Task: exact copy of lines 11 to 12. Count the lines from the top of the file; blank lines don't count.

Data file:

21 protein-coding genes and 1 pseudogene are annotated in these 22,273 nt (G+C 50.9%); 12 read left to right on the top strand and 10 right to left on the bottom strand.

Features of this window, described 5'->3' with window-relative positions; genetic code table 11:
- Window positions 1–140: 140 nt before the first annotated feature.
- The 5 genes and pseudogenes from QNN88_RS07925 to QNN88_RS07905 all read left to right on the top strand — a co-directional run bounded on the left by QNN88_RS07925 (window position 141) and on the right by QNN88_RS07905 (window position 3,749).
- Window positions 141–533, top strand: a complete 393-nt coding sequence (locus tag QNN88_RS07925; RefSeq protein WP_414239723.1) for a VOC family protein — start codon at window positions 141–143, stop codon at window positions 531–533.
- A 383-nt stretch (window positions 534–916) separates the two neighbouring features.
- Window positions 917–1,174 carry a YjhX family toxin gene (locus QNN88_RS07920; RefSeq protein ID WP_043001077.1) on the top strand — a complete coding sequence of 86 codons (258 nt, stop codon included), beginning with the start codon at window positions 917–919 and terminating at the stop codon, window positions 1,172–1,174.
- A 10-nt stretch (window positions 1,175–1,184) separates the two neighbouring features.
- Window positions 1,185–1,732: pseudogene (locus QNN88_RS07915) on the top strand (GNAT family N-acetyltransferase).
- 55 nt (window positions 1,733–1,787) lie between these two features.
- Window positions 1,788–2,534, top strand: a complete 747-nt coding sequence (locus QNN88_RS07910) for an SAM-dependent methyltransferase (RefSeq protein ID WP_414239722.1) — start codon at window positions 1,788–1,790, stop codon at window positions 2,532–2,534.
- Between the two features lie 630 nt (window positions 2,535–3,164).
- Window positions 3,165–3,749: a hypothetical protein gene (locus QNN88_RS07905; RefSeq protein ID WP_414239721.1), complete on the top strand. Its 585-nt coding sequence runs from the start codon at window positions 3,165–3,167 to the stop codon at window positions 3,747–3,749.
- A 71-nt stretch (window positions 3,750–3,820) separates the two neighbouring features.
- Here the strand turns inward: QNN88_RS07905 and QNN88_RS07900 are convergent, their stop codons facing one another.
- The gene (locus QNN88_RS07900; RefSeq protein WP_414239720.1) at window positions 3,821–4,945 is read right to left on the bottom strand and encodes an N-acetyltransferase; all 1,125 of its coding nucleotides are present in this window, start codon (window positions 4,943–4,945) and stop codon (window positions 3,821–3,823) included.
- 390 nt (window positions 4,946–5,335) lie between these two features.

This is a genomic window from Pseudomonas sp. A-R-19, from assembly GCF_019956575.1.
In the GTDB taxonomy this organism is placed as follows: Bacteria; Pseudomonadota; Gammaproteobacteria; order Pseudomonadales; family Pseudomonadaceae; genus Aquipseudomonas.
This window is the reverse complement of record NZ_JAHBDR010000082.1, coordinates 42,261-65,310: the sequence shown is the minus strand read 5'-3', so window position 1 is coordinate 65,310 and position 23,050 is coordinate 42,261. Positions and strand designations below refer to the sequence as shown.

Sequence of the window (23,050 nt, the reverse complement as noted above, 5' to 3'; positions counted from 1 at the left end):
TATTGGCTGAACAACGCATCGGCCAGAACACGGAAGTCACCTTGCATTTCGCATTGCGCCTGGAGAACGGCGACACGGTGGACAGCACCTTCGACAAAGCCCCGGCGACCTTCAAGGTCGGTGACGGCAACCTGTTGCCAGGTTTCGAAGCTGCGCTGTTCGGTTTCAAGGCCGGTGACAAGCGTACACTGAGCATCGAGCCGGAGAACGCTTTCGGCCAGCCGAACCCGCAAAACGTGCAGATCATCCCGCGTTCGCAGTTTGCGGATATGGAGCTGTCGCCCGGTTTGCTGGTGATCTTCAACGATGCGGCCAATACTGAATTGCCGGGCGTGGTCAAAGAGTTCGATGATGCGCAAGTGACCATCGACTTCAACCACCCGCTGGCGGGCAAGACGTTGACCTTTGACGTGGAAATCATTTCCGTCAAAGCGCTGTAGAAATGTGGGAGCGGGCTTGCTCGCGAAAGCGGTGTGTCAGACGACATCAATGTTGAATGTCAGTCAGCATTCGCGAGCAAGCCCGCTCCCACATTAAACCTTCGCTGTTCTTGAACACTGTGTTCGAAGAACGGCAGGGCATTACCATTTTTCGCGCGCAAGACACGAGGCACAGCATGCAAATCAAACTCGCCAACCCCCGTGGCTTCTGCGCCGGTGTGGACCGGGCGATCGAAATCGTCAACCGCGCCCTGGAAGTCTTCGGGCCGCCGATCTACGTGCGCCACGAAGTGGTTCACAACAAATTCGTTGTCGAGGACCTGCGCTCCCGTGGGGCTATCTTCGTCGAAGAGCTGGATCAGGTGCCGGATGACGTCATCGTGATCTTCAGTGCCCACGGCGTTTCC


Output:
- Window positions 1,788–2,534, top strand: a complete 747-nt coding sequence (locus QNN88_RS07910) for an SAM-dependent methyltransferase (RefSeq protein ID WP_414239722.1) — start codon at window positions 1,788–1,790, stop codon at window positions 2,532–2,534.
- Between the two features lie 630 nt (window positions 2,535–3,164).